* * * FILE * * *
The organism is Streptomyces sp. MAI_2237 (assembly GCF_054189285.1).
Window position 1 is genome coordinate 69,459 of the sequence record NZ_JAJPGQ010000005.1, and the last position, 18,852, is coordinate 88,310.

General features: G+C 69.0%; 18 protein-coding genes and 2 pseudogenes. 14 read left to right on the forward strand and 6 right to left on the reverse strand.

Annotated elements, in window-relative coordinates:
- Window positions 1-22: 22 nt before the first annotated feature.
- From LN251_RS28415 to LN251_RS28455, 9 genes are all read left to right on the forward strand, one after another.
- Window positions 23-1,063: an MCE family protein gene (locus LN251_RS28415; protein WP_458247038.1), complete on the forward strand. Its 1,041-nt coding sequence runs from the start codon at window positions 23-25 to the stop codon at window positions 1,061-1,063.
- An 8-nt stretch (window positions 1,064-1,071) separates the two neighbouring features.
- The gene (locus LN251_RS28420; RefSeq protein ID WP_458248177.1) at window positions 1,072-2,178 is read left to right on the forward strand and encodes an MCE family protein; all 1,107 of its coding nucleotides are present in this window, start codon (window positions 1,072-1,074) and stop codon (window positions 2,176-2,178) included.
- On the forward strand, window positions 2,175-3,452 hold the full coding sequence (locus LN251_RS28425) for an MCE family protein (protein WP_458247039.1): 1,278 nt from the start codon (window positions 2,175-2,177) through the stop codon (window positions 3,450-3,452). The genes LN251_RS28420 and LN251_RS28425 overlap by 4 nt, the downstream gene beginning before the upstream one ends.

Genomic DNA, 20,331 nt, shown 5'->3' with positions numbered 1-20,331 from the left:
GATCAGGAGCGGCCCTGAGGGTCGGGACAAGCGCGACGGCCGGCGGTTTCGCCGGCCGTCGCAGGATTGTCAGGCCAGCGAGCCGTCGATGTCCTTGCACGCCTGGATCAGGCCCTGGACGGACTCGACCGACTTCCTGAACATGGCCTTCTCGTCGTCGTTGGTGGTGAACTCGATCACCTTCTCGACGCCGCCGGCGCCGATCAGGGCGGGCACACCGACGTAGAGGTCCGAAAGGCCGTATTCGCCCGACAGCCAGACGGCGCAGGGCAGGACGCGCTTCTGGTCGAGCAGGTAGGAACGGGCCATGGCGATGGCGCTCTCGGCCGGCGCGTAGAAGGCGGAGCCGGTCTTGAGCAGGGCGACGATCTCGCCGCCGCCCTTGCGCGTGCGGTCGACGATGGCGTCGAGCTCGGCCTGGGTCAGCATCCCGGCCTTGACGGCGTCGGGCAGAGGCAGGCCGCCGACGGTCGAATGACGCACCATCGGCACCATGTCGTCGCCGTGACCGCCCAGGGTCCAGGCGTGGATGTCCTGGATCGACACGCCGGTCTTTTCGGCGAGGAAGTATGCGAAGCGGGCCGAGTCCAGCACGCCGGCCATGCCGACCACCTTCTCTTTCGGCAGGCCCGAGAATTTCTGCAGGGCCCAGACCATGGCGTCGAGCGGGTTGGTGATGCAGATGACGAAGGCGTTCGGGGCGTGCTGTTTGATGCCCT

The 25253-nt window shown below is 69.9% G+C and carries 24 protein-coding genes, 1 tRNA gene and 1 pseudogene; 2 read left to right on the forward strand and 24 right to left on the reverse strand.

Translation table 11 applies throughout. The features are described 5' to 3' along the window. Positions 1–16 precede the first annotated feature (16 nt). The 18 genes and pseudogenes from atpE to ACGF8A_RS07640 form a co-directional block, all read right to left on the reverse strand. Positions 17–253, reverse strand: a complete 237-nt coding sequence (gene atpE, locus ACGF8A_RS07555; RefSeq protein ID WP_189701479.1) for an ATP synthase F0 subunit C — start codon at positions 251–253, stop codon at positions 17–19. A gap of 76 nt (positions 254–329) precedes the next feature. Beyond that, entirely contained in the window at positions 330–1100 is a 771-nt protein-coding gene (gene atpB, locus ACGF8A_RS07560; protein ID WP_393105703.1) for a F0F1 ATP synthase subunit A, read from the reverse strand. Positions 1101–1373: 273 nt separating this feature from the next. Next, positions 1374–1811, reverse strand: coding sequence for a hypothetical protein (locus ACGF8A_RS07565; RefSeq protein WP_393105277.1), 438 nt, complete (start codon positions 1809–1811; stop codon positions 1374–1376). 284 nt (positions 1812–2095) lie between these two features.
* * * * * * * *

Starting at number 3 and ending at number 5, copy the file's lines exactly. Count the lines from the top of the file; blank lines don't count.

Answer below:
General features: G+C 69.0%; 18 protein-coding genes and 2 pseudogenes. 14 read left to right on the forward strand and 6 right to left on the reverse strand.

Annotated elements, in window-relative coordinates:
- Window positions 1-22: 22 nt before the first annotated feature.